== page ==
Immigration Watch Canada believes in a strong, publicly-owned Canadian broadcasting system. Although Canada’s publicly-owned Canadian Broadcasting Corporation (the CBC), does very good work on a number of issues, its coverage of the immigration issue deserves the lowest of all failing marks.
The CBC regional centres in the Atlantic, Quebec and Prairie areas have made some attempts at balancing news on the immigration issue. Their work indicates that the CBC has some employees who believe that both sides of the immigration issue should be aired. Unfortunately, the same thing cannot be said about the Ontario (National CBC Office) and B.C. centres. CBC Radio in Vancouver is one of the worst offenders.
It may sound harsh to say that these two CBC centres have been shameless to the point of obsequiousness and sycophancy in their support of the views of immigration lawyers, consultants and advocates. But if something has all the qualities of a spade, it has to be called a spade. We leave listeners in the Central Canada and B.C. areas to listen or to view. After they have done this, they can pass their own judgements.
The basic question that CBC listeners and viewers have to ask themselves is this: “How often on the CBC have I heard comments trying to honestly evaluate or be critical of Canada’s immigration policy?”
The answer that honest people will give is this: Seldom. CBC occasionally allows someone to present such a view, but those occasions are rare. Most of what CBC’s audience hears and sees is uncritical praise of immigration.
In fact, the CBC states in its official policy that it will promote multiculturalism. The meaning of this word is cloudy, to say the least. The word “multiculturalism” used to mean a recognition of Canada’s multi-ethnic” character. Most Canadians find no difficulty in treating people of different ethnic backgrounds fairly. The problem with the promotion of multiculturalism today is that, to the CBC, the word “multiculturalism” has become virtually synonymous with the phrase “mass immigration”. So the promotion of “multiculturalism” has become the promotion of “mass immigration”.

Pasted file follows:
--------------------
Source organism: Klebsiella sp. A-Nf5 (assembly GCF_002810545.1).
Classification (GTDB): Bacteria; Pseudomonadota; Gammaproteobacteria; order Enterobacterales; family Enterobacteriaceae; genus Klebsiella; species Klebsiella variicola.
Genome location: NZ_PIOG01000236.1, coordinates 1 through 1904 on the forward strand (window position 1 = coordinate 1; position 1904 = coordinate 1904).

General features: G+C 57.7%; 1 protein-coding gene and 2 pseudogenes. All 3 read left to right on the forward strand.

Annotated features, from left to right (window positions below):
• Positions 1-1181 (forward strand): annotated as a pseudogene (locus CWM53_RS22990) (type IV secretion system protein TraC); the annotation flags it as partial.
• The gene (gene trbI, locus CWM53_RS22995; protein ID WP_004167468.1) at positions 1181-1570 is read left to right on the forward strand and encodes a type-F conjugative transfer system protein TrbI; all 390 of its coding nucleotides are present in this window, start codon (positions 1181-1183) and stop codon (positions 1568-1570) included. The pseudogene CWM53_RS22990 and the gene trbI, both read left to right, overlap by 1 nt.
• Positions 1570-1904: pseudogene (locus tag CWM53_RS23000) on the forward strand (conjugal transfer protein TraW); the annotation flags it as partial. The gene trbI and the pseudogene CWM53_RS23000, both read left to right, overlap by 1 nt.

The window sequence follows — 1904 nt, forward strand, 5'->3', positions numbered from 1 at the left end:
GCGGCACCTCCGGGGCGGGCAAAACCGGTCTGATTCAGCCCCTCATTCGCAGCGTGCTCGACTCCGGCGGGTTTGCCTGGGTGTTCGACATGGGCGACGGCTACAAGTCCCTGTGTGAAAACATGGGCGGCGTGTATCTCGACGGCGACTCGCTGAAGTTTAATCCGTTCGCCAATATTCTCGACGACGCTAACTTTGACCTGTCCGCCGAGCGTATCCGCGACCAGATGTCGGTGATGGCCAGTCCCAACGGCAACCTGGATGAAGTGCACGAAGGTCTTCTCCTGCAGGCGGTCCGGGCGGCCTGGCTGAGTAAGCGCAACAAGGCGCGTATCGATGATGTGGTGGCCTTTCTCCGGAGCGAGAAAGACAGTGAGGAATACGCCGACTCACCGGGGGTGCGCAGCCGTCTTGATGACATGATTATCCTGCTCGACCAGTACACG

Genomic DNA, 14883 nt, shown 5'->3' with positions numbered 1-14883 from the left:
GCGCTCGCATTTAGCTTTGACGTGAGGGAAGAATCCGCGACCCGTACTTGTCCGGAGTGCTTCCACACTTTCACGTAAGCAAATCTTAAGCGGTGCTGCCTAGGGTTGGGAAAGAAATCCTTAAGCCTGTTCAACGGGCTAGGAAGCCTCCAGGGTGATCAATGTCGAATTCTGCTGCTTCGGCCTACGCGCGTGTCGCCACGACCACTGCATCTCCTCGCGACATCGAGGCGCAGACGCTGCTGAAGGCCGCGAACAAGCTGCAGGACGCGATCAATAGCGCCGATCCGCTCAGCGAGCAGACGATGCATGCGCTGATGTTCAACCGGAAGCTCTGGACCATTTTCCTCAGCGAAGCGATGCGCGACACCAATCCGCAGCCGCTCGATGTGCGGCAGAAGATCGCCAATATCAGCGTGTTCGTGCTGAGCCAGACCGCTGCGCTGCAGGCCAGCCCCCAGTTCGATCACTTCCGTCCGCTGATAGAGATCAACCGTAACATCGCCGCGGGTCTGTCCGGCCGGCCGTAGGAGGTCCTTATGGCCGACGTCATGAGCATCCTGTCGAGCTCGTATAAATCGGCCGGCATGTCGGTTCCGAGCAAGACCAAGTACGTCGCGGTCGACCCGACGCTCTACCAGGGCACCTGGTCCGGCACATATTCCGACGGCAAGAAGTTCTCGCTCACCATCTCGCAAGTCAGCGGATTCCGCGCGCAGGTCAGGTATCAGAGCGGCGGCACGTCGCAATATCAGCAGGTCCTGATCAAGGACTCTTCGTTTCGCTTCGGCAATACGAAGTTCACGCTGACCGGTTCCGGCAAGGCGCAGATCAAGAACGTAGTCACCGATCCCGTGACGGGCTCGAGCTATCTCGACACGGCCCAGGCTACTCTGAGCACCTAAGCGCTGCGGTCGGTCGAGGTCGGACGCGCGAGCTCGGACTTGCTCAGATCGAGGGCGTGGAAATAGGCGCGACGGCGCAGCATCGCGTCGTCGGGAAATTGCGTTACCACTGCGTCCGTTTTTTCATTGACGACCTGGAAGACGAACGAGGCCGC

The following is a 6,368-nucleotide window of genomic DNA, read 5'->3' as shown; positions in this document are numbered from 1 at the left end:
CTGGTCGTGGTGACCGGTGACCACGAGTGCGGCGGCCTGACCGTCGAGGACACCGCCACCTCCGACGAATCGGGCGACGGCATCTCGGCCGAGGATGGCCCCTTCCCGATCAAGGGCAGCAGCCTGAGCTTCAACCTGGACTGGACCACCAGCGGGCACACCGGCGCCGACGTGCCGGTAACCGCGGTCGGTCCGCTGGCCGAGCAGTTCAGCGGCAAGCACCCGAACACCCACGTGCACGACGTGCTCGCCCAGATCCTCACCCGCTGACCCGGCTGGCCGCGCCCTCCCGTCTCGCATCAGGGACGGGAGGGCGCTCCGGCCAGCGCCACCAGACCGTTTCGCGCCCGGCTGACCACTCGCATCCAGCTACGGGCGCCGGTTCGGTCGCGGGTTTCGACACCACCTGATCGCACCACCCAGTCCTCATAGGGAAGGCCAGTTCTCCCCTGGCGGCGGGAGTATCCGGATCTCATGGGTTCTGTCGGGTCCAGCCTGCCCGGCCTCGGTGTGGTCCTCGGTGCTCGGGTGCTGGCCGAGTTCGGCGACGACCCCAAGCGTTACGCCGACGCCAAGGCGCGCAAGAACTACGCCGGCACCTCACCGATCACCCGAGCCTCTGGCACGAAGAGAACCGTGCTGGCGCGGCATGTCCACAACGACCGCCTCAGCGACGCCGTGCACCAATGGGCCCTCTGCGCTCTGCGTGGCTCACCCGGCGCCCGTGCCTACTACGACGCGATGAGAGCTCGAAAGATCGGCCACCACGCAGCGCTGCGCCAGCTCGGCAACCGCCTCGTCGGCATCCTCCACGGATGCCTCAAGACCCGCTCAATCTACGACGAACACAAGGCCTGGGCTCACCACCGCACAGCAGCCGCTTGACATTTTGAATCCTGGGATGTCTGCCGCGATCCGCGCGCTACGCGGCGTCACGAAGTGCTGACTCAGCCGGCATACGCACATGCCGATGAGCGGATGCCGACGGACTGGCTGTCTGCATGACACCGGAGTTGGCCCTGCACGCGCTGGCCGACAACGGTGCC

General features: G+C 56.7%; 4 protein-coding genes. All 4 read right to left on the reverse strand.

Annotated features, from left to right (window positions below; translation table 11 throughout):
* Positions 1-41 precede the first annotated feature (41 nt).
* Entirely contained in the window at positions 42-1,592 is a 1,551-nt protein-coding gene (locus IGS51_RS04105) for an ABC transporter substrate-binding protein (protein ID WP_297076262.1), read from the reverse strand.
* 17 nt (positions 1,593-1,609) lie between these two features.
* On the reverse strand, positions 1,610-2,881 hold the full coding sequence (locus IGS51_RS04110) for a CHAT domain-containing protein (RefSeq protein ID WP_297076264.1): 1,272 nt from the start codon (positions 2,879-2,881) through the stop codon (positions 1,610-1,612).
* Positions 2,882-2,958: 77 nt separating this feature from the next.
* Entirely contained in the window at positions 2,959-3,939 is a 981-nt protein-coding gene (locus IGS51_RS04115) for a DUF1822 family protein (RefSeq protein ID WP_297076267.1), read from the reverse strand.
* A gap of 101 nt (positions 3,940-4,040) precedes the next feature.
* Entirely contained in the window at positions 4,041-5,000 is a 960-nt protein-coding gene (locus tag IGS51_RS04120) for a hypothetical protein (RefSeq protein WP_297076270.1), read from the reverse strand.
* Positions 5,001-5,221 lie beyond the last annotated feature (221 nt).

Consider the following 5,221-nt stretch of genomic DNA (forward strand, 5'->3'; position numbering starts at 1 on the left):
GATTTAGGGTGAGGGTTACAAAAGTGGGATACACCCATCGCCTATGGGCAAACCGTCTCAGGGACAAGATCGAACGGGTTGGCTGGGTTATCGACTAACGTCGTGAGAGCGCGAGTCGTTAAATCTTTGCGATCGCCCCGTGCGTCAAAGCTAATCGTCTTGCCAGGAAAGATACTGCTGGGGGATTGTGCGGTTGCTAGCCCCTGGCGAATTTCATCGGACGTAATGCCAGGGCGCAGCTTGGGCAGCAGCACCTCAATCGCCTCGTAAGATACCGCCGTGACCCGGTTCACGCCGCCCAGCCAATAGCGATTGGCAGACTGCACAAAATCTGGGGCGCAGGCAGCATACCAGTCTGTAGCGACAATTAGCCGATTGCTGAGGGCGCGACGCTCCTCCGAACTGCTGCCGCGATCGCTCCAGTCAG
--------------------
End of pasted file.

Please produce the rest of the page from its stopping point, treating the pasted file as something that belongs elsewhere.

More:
Ironically, other CBC policy states that the CBC will present balance in its treatment of issues. However, the CBC’s commitment to the policy of multiculturalism and mass immigration means that it cannot fulfill its commitment to balance. In other words, the two policies contradict one another.
In fact, the CBC’s adherence to its view of multiculturalism means that it has abandoned any semblance of balance. It is extremely one-sided. It goes out of its way to suppress all views that find any fault with multiculturalism and mass immigration. What Canadians hear is blind support for these two programmes.
If Canadians listen carefully, they will hear hundreds of examples of the CBC giving broadcast time to mass immigration supporters to spread their message of the alleged positive effects of mass immigration, multiculturalism, the family class, and false refugee claimants. In the past few years, the CBC has actually entered into partnerships with mass immigration advocacy groups. The CBC arranges interviews and airs the views of these people. In return, these groups advertise for the CBC.